Why Google Assistant is losing big to Alexa

Google Assistant
(Image credit: Shutterstock)

It was a big mistake to migrate my Nest account to a Google Assistant account. 

Nearly a year ago, Google announced that it was phasing out the Works with Nest program. Back then, I could use the Home and Away statuses of the Nest Learning Thermostat to automate a number of my smart home devices. For instance, when I left my house, and the thermostat went into Away mode, I could use Works with Nest to have my Philips Hue lights turn off, security systems turn on, and more.

I also could use other smart home devices to automatically control the Nest thermostat. If I activated a night scene in the Lutron app — turning off lights and closing shades — the app would also command the thermostat to lower the temperature.

Don't switch your Nest account!

If you move  your Nest account to a Google Assistant account — as I did — all that goes away, and Google still has yet to replace that functionality. In an interview with Tom's Guide last November, Michele Turner, senior director of Google's smart home ecosystem, said some of this functionality would be coming in early 2020, but I'm still waiting.

Currently, if you have a Google Home-centric smart home, the only way to control smart home devices is by speaking a phrase to a Google Assistant-enabled smart speaker or creating a Google Home Routine to activate at a certain time. And that's far behind the competition.

Where Alexa (and even Apple HomeKit) beat Google

One of the best smart home integrations was with the Nest Protect smoke detector. When I had a Nest account, I could link the Nest Protect to my Philips Hue lights, so that if the smoke alarm went off, it would turn on all my lights, making it easier for my family and I to escape if there were a fire. Not only is this no longer available, but even within Google Assistant, you can't connect the Nest Protect to anything. In addition to being less functional, it's less safe.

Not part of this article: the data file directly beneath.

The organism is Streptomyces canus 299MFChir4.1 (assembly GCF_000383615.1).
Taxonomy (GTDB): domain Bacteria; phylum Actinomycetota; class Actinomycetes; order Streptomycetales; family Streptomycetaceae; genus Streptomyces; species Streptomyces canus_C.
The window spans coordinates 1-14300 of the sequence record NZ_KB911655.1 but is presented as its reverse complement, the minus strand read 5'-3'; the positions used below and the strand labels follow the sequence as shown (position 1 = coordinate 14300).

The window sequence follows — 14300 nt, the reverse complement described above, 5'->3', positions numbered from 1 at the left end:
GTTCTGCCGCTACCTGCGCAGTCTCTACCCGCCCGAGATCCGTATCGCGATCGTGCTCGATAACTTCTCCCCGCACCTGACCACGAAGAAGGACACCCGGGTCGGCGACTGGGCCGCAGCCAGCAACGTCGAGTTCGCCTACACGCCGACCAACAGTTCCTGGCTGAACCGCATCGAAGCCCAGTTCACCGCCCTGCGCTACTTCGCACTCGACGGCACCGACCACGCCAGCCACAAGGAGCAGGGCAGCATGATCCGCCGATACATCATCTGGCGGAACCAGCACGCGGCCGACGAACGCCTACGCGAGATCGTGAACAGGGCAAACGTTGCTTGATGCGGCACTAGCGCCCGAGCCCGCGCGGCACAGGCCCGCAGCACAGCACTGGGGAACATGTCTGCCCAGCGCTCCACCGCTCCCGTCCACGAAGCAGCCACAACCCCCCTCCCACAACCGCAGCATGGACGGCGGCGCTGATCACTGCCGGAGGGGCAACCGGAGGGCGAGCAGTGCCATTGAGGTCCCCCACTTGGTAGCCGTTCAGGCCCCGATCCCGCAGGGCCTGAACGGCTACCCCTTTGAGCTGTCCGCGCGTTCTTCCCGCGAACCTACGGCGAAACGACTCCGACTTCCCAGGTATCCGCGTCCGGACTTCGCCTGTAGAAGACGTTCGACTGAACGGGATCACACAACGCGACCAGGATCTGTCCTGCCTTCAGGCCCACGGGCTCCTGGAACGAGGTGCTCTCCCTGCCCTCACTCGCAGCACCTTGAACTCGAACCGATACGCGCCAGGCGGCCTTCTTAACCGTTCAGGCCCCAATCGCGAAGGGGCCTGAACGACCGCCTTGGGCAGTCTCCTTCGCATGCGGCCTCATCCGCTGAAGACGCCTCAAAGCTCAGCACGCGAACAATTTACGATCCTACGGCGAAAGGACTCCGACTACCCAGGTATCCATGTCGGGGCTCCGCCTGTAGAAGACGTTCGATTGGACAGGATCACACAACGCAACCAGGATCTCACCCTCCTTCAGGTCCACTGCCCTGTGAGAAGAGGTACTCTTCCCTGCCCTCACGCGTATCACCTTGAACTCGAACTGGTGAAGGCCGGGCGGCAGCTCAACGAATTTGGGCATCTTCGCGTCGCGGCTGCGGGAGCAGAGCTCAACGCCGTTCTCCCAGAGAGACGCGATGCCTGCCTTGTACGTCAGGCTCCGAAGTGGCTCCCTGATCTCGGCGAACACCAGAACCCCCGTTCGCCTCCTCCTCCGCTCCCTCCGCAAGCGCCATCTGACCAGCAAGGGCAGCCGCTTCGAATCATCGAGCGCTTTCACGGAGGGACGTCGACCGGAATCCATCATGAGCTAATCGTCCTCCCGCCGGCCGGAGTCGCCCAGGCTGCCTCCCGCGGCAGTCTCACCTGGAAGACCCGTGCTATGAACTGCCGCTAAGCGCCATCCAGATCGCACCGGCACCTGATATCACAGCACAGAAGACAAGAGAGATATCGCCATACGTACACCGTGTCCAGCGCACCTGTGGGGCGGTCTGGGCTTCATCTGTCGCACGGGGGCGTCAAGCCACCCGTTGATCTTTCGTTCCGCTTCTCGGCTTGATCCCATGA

By contrast, Alexa lets you control smart home devices if your phone enters or leaves an area, if an Alexa speaker hears shattering glass or a fire alarm, if a motion or door sensor is tripped, or if a home security camera detects motion. 

Despite its other shortcomings, Apple's HomeKit offers similar functionality. It too can turn on lights automatically if a smoke detector activates. And, in addition to automating smart home devices based on whether you arrive or leave home, you can create an automation based on any location you want.

Let's say I go on a business trip. I can program HomeKit to turn on a certain light as soon as Apple detects my phone at my destination and then have that light turn off after a certain period of time.

Google Assistant

(Image credit: Shutterstock)

Google's Home needs to get smarter, soon

Because I'm in charge of all of the smart home categories for Tom's Guide, I have Alexa, Google Assistant and HomeKit set up in my house. I generally don't use any of the voice assistants unless I want to play music or adjust the lights. I don't want to have to say "Siri" or "Alexa" or "Hey, Google." I want things to happen without having to say so. Right now, Amazon and Apple are much farther ahead than Google in creating a truly automated smart home. 

Through its foresight, Nest had an early smart home advantage. Unfortunately, not only does Google Home lack the abilities ofAlexa and HomeKit, but Google has yet to replicate Nest's functionalities. Google promised us it would be coming soon, but how long do we have to wait?

Mike Prospero
U.S. Editor-in-Chief, Tom's Guide

Michael A. Prospero is the U.S. Editor-in-Chief for Tom’s Guide. He oversees all evergreen content and oversees the Homes, Smart Home, and Fitness/Wearables categories for the site. In his spare time, he also tests out the latest drones, electric scooters, and smart home gadgets, such as video doorbells. Before his tenure at Tom's Guide, he was the Reviews Editor for Laptop Magazine, a reporter at Fast Company, the Times of Trenton, and, many eons back, an intern at George magazine. He received his undergraduate degree from Boston College, where he worked on the campus newspaper The Heights, and then attended the Columbia University school of Journalism. When he’s not testing out the latest running watch, electric scooter, or skiing or training for a marathon, he’s probably using the latest sous vide machine, smoker, or pizza oven, to the delight — or chagrin — of his family.